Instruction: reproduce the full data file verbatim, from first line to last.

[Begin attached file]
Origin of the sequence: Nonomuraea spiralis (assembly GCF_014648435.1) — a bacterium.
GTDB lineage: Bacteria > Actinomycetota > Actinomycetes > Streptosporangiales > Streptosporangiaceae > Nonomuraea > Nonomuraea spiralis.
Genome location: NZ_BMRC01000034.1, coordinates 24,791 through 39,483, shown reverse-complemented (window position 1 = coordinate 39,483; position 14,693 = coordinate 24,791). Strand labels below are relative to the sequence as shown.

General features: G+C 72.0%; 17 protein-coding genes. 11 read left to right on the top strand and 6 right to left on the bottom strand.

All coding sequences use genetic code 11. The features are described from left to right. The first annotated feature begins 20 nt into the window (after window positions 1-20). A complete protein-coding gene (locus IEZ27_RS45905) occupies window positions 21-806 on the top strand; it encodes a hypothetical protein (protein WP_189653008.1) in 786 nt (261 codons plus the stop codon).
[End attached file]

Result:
Origin of the sequence: Nonomuraea spiralis (assembly GCF_014648435.1) — a bacterium.
GTDB lineage: Bacteria > Actinomycetota > Actinomycetes > Streptosporangiales > Streptosporangiaceae > Nonomuraea > Nonomuraea spiralis.
Genome location: NZ_BMRC01000034.1, coordinates 24,791 through 39,483, shown reverse-complemented (window position 1 = coordinate 39,483; position 14,693 = coordinate 24,791). Strand labels below are relative to the sequence as shown.

General features: G+C 72.0%; 17 protein-coding genes. 11 read left to right on the top strand and 6 right to left on the bottom strand.

All coding sequences use genetic code 11. The features are described from left to right. The first annotated feature begins 20 nt into the window (after window positions 1-20). A complete protein-coding gene (locus IEZ27_RS45905) occupies window positions 21-806 on the top strand; it encodes a hypothetical protein (protein WP_189653008.1) in 786 nt (261 codons plus the stop codon).